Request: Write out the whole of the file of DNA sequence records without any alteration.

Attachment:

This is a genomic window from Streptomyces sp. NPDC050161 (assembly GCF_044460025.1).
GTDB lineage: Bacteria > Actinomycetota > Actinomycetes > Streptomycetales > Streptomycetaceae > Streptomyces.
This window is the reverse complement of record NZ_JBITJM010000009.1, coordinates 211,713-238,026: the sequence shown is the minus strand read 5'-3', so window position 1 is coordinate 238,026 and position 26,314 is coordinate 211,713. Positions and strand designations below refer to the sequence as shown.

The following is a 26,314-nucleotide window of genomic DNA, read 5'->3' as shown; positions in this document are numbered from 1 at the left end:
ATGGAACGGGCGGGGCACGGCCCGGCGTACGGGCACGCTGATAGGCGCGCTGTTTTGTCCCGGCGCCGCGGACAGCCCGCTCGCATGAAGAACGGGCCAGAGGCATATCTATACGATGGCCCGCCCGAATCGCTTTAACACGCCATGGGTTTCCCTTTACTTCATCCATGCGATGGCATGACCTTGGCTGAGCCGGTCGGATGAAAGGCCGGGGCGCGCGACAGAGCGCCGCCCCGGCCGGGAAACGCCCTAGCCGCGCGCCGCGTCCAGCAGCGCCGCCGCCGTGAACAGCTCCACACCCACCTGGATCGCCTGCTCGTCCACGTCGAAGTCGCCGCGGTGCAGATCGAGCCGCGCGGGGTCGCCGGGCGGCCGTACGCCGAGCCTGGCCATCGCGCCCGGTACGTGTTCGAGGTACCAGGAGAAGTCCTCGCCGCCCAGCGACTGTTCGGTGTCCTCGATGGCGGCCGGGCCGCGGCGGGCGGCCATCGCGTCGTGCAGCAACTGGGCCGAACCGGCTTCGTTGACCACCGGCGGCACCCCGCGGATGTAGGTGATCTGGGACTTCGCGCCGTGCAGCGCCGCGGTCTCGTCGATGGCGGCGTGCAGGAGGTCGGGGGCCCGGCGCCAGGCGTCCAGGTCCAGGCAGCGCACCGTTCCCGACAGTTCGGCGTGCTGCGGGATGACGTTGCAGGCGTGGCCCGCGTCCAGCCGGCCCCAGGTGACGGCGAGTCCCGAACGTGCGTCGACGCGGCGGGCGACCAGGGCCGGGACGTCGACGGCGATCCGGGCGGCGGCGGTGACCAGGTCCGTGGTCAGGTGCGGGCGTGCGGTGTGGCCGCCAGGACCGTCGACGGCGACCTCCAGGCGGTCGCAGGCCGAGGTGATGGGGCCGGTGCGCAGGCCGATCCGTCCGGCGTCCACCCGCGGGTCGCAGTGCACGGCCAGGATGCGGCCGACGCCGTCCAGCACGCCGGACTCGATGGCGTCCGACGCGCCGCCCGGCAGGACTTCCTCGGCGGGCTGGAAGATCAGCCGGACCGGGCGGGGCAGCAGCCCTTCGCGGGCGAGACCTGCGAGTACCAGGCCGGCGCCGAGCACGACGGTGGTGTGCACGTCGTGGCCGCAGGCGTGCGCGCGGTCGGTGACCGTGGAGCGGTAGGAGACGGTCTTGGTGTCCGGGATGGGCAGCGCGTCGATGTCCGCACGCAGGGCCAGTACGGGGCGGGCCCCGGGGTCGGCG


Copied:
This is a genomic window from Streptomyces sp. NPDC050161 (assembly GCF_044460025.1).
GTDB lineage: Bacteria > Actinomycetota > Actinomycetes > Streptomycetales > Streptomycetaceae > Streptomyces.
This window is the reverse complement of record NZ_JBITJM010000009.1, coordinates 211,713-238,026: the sequence shown is the minus strand read 5'-3', so window position 1 is coordinate 238,026 and position 26,314 is coordinate 211,713. Positions and strand designations below refer to the sequence as shown.

The following is a 26,314-nucleotide window of genomic DNA, read 5'->3' as shown; positions in this document are numbered from 1 at the left end:
ATGGAACGGGCGGGGCACGGCCCGGCGTACGGGCACGCTGATAGGCGCGCTGTTTTGTCCCGGCGCCGCGGACAGCCCGCTCGCATGAAGAACGGGCCAGAGGCATATCTATACGATGGCCCGCCCGAATCGCTTTAACACGCCATGGGTTTCCCTTTACTTCATCCATGCGATGGCATGACCTTGGCTGAGCCGGTCGGATGAAAGGCCGGGGCGCGCGACAGAGCGCCGCCCCGGCCGGGAAACGCCCTAGCCGCGCGCCGCGTCCAGCAGCGCCGCCGCCGTGAACAGCTCCACACCCACCTGGATCGCCTGCTCGTCCACGTCGAAGTCGCCGCGGTGCAGATCGAGCCGCGCGGGGTCGCCGGGCGGCCGTACGCCGAGCCTGGCCATCGCGCCCGGTACGTGTTCGAGGTACCAGGAGAAGTCCTCGCCGCCCAGCGACTGTTCGGTGTCCTCGATGGCGGCCGGGCCGCGGCGGGCGGCCATCGCGTCGTGCAGCAACTGGGCCGAACCGGCTTCGTTGACCACCGGCGGCACCCCGCGGATGTAGGTGATCTGGGACTTCGCGCCGTGCAGCGCCGCGGTCTCGTCGATGGCGGCGTGCAGGAGGTCGGGGGCCCGGCGCCAGGCGTCCAGGTCCAGGCAGCGCACCGTTCCCGACAGTTCGGCGTGCTGCGGGATGACGTTGCAGGCGTGGCCCGCGTCCAGCCGGCCCCAGGTGACGGCGAGTCCCGAACGTGCGTCGACGCGGCGGGCGACCAGGGCCGGGACGTCGACGGCGATCCGGGCGGCGGCGGTGACCAGGTCCGTGGTCAGGTGCGGGCGTGCGGTGTGGCCGCCAGGACCGTCGACGGCGACCTCCAGGCGGTCGCAGGCCGAGGTGATGGGGCCGGTGCGCAGGCCGATCCGTCCGGCGTCCACCCGCGGGTCGCAGTGCACGGCCAGGATGCGGCCGACGCCGTCCAGCACGCCGGACTCGATGGCGTCCGACGCGCCGCCCGGCAGGACTTCCTCGGCGGGCTGGAAGATCAGCCGGACCGGGCGGGGCAGCAGCCCTTCGCGGGCGAGACCTGCGAGTACCAGGCCGGCGCCGAGCACGACGGTGGTGTGCACGTCGTGGCCGCAGGCGTGCGCGCGGTCGGTGACCGTGGAGCGGTAGGAGACGGTCTTGGTGTCCGGGATGGGCAGCGCGTCGATGTCCGCACGCAGGGCCAGTACGGGGCGGGCCCCGGGGTCGGCG